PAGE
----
In this image you can see one of my best friends cuddled up with his Labrador. My friend is also a huge animal lover, and has had dogs throughout his whole childhood. There is definitely a life story with this dog, because he grew up with the dog. My friend moved out to go to college, and therefore had to leave both his mother and his dog behind to enter this new phase of his life. Every time he visits home it’s as if he never left, his dog runs at him and immediately starts playing with him. If my friend were to mention personality traits of the dog it would consist of loyalty, loving, friendly, protective, obedient, comforting and playful.

Image 3:

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My sister honestly has a very close relationship with the Schnauzer dog we have at the moment. She did not have the dog for most of her childhood, so it is not part of her whole life story, but has been a huge part of her teenage life. Due to the good relationship that my sister has with our dog, she allows it to sleep on her bed some nights. We adopted this dog when she was a puppy from its previous owners whose dogs gave birth to it. Our dog’s personality is bold, courageous, adventurous, energetic, friendly, loving, dependent, loving, and jealous at times where we give more attention to other dogs.

Image 4:

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This is an image of me as a young girl playing dress up with my Scottish terrier dog. This dog was a part of most of my life, and I definitely have a lot of memories with it. I can definitely, without a doubt say that my relationship with this dog was very strong. As it grew older, I grew up, and therefore shared so many experiences. We also adopted this dog as a puppy, and raised it. The characteristics of this dog includes being loving, obedient, adventurous, playful, soft-hearted, happy and very dependent of being around people.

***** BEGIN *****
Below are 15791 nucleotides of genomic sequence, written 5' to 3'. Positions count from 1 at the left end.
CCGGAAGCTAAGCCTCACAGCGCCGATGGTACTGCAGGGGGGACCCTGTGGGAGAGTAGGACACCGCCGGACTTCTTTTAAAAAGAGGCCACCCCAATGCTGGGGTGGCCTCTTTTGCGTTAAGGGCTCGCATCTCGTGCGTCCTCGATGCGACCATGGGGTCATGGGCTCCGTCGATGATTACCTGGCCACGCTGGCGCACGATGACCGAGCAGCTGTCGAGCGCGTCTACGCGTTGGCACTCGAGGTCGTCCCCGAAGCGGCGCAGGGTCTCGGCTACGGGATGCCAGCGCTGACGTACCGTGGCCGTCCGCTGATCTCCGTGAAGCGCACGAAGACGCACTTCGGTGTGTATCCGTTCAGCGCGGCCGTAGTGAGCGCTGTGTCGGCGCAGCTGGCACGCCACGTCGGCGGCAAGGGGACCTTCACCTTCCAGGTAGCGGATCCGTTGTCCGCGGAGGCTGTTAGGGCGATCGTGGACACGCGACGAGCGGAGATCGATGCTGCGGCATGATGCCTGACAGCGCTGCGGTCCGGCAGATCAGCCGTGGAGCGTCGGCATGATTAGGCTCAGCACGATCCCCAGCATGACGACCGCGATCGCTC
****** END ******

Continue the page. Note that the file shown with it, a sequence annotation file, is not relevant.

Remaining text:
Sources consulted:

Haraway, D. 2007.The Companion Species Manifesto: dogs, people, and significant otherness. Chicago: Prickly Paradigm Press.

Verster, C, University of Pretoria. 2016. Interview by author. [Recorded]. 16 April. Pretoria

Verster, F, University of Pretoria. 2016. Interview by author. [Recorded]. 16 April. Pretoria

Potgieter, R, University of Pretoria. 2016. Interview by author. [Recorded]. 16 April. Pretoria


Theme 2: Anthropocene

To be able to analyse how ecosystems as well as fauna and flora are effected, one must first consider Anthropocene and the fact that it refers to the age where human activity is dominant and that everything revolves around it or is affected in one way or another. As mentioned in (Whitehouse 2015:55), birds and other wildlife species are under threat due to everyday human activities. There is an uncertainty about the future of the natural environment, that can be referred to as “anxious semiotics”, there are various changes that cannot be predicted, such as the decrease of species, the increase of other species, or the change in the habits of species.